How Come We Don’t Have a Philosophy of Wigs?
Luigi Amara on the Curious Place of Hair Pieces in the Age of Enlightenment
Translated by Christina MacSweeney
Just one step from waste matter, the lowest of the low, an embodiment of falsehood and vanity, the wig has never belonged in the sphere of thought. As with clothing and other trivialities—daily life, for instance—anything branded as banal is of no concern to the philosopher, or not at least to the philosopher who develops his ideas in the vast empire of the footnote on a passage from Plato, the coordinates of which are fixed by immutability and permanence. An absurdity in comparison with the problem of Being, contingent and insignificant in the face of need, doubly contemptible for its seductive dimension and perceptible impurity, hair has no place in the hierarchy of illustrious topics, and much less the wig, which, as a simulacrum, fluttering in the wind far removed from the duty of imitation, would almost seem to flaunt its unreality.
But there was a time when those philosophers intolerant of all things hirsute, those minds resistant to the smaller things in life that are contaminated by non-being, sheltered under exuberant, well-groomed wigs; two long centuries during which the elevated discourse of philosophy, staunch expurgator of the trivial, found the ritual of donning another’s hair essential. Why did none of those male philosophers give a second thought to the perturbing organic mass that crowned their heads each morning? Had the infamy of existence and the degradation of the ordinary reached such extremes as to leave no room for questions about that hairy architecture, about that mammalian headwear that gazed back at them from the mirror on a daily basis?
If a meeting of philosophers had been organized in classical antiquity, the most celebrated of them—beginning with Socrates and Diogenes—would have proudly exhibited a smooth forehead, brilliant in every sense of the word. Despite the fact that Plato was only able to display a latent receding hairline, and that Aristotle, Epicurus, Heraclitus and Parmenides all had quite flourishing tresses, in the archetypal image the Greek thinker is bald as a coot with a thick compensatory beard, but devoid of the impetuosity of youth. That is the picture that Synesius, “the most valiant of bald men,” records and transmits in his In Praise of Baldness, in part to do justice to his own devastated scalp, but also to stress that hair—that animal accident, that unpredictable, superfluous attribute—has nothing in common with the heights of abstraction. If his humorous text is to be believed, the majority of classical philosophers lived in that state of asymmetry, that tension between “barren pate” and “populated understanding.”
But if a collection of the busts of Greek philosophers could be mistaken for a museum of androgenic alopecia in which the marble itself contributes to the mirage of a melancholy exhibition of full moons, in the modern era—less given to statuary—an assembly of that nature would include samples of wigs. Descartes, Locke, Leibniz, Berkeley, Rousseau, Hume, Kant . . . all have a place reserved in the grand album of the hairpiece, and although the philosopher himself might brand it as frivolous, strictly excluded from higher authority, it is worth considering the consequences of the fact that modern philosophy, incapable of applying Occam’s razor to its own excrescences, to its unquestioned habits, achieves its fulfilment in the shelter of some form of hairy bonnet.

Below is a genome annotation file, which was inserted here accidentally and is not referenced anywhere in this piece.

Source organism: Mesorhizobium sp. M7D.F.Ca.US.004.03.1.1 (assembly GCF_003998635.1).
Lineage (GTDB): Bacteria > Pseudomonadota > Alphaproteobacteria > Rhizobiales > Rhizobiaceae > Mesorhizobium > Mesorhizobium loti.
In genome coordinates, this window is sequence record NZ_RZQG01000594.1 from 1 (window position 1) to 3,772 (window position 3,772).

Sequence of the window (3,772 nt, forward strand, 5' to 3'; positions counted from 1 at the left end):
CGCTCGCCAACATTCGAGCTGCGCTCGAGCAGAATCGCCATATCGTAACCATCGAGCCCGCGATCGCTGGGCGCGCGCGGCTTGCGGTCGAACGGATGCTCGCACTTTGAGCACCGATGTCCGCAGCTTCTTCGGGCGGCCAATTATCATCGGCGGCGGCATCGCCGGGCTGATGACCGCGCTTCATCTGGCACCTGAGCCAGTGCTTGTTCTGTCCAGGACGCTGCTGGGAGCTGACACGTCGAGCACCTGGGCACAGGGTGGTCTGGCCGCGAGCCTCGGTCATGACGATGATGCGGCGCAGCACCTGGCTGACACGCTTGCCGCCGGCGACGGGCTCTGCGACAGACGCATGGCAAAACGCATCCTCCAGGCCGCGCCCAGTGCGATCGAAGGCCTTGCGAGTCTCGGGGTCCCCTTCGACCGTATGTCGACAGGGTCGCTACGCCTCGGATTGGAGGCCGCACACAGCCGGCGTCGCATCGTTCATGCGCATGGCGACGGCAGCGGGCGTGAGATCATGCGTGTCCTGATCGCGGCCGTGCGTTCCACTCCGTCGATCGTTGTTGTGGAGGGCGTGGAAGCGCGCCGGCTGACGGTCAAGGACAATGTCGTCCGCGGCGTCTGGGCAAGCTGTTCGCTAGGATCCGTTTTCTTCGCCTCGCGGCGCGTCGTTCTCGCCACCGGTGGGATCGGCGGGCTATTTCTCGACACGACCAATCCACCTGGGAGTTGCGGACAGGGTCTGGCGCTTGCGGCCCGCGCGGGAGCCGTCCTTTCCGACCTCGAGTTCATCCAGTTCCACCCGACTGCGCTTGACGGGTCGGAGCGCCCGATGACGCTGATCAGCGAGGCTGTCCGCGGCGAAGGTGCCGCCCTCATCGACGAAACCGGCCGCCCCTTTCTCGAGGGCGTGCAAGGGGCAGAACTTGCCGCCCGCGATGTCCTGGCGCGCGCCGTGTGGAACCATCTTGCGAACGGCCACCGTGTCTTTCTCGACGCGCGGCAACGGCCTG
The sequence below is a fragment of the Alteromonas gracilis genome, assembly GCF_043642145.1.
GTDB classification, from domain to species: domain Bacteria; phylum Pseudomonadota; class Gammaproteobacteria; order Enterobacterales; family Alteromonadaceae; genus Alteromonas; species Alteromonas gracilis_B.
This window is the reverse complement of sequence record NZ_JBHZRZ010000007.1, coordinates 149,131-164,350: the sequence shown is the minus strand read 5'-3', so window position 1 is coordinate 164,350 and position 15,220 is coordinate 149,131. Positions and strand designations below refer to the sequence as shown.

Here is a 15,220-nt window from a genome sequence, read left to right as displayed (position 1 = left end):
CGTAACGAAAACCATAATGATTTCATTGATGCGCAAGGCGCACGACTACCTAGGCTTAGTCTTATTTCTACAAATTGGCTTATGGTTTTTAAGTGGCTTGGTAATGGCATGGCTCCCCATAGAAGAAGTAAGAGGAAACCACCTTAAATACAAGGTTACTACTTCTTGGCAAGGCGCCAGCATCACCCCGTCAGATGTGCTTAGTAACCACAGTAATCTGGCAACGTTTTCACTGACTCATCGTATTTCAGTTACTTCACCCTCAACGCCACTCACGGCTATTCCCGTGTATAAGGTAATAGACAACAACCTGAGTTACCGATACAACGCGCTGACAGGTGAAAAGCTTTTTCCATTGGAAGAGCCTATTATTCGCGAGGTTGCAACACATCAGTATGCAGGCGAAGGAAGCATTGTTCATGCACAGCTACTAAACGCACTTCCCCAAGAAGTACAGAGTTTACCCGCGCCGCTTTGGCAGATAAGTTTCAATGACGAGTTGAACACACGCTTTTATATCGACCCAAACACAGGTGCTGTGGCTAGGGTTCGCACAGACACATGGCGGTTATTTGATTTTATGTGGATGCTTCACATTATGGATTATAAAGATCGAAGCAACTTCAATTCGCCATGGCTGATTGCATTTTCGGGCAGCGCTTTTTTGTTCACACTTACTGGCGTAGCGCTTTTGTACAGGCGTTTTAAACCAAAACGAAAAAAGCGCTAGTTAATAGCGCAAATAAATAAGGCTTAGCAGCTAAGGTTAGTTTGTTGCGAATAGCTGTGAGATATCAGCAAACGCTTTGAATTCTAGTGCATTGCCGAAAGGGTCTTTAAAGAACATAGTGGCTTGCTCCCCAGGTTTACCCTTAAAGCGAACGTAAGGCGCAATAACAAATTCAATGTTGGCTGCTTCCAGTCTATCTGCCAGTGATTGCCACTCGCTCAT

Descartes, who thought wigs were beneficial to health, had at least four in the color of his actual hair; it is uncertain if this was because they allowed him to pass unnoticed and so continue the unsociable and solitary lifestyle he preferred, or if he collected them because they were formidable confirmation that everything related to the body and appearance is volatile, secondary, non-essential. Kant’s wig, in contrast, was white, stiffer and more codified, and while, to judge by James Boswell’s description of their meeting, it was so ill-fitting that his servant was constantly employed in straightening it, he was never without it, as if the hairpiece were the literal condition of the possibility of his experience, the necessary frame—a sort of hirsute a priori—of his public and professional lives.
In the seventeenth and eighteenth centuries, the use of the wig was so widespread that not even such an enemy of superfluous adornment as Jean-Jacques Rousseau would have had the courage to spurn it. Having resolved to restrict himself to a diet of independence and austerity that eschewed any form of sophistication and luxury, rather than wholly dispense with his wig, the defender of the noble savage and the return to nature exchanged it for a simpler model. Was it still a mark of distinction even for those who constantly insisted on the equality of all men?